When Anna-Lena is not working as an intern for urban design she discovers Stockholm and presents buildings that caught her eyes. After having scouted a housing project – 79 Park by BIG – and different parks in Stockholm, she now focusses on two libraries in Stockholm, that couldn’t be more different: the Royal Library and the city library.
On the next stop on my tour of the city, I visited two important buildings in Stockholm, both are libraries but differ in use as well as in appearance. The Royal Library is Sweden’s national library and contains all print productions published in Sweden and is also a government agency. The city library contains a diverse offer of different media for the public.
When you approach the buildings, the first thing that stands out is the outdoor space. Both libraries occupy an important position in the urban space, and are located directly next to a park. The Royal Library is located directly in the Humlegården; the city library close to Vasaparken.
The City Library – Light and books
The famous Swedish architect Gunnar Asplund presented the design for the City Library in 1922 and it was completed in 1928. The tall cylinder, which stands out above the rectangular orange volume, gives the building a monumental appearance. Asplund was inspired by the central rotunda of Claude Nicolas Ledoux’s Rotonde de la Villette.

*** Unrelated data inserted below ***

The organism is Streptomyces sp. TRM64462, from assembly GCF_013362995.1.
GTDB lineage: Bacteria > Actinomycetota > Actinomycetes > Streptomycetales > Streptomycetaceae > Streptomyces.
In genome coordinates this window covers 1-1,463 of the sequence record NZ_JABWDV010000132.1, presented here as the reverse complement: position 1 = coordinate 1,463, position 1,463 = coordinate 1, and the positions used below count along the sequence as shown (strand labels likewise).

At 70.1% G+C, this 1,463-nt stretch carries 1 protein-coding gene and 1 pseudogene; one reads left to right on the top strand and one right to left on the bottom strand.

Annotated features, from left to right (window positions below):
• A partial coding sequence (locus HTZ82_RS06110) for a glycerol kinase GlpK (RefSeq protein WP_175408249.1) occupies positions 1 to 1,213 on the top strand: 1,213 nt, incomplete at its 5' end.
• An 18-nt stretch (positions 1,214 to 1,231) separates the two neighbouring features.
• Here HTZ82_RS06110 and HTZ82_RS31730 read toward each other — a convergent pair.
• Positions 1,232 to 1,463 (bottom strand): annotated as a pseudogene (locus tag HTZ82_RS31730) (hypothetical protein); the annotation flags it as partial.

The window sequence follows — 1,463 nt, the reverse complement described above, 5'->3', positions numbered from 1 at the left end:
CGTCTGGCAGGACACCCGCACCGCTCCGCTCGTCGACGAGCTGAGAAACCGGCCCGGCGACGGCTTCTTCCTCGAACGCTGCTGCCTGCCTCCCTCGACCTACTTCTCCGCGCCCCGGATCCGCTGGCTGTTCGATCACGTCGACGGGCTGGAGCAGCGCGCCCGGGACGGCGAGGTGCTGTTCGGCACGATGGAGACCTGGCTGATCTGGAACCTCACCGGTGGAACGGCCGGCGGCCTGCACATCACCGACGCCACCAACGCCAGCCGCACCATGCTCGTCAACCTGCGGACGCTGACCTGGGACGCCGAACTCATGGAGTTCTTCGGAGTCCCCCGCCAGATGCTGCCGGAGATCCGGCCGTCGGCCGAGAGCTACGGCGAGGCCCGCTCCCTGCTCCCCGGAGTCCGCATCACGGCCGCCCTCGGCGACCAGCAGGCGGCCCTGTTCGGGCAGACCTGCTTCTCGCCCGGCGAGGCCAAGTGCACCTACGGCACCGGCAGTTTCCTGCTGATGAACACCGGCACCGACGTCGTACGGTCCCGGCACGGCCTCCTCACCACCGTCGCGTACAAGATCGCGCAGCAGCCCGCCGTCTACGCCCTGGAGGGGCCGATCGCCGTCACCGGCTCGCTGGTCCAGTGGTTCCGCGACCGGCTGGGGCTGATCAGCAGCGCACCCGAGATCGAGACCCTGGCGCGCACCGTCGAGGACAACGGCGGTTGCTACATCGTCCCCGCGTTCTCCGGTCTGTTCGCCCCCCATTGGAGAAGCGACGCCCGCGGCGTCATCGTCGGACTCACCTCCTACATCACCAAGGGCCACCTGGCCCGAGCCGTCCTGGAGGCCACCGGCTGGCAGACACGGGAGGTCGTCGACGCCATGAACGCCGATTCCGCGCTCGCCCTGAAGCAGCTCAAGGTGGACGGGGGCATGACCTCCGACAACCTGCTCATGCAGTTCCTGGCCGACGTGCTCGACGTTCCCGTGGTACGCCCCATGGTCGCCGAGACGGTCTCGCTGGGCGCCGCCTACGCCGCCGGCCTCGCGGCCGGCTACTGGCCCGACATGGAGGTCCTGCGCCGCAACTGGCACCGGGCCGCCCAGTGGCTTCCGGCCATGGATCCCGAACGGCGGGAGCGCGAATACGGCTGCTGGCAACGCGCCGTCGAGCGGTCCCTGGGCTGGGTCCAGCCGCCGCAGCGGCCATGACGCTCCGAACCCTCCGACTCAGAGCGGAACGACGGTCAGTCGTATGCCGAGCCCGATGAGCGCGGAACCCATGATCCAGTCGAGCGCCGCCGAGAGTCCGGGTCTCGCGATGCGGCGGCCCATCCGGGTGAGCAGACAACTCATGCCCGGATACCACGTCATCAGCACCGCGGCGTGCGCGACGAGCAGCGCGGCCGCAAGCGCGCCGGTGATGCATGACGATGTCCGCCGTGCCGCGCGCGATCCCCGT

The enormous entrance portal leads up to the great hall. Standing in the central hall, visitors are surrounded by bookshelves on the walls. The light coming from above through the windows into the cylinder brightens the room.
The Royal Library – Inspired by Paris
The Swedish architect Gustaf Abraham Dahl designed the royal library almost fifty years earlier and it is still one of the largest libraries on earth. The largest difference with the city library is the main room of the National Library. It is oriented along its length and is structured by fine columns. Bookshelves cover the back wall and on the other long wall, windows are situated in a regular rhythm. In between are the workstations. It is not hard to guess that the architect was inspired by the National Library in Paris.
The library was extended with an underground section called KB Annexet was built in the late ’90s, designed with a sole skylight and three floors below ground level. This area was finally renovated and modernized in 2012 and invites you to read and study among colors and modern furnishings.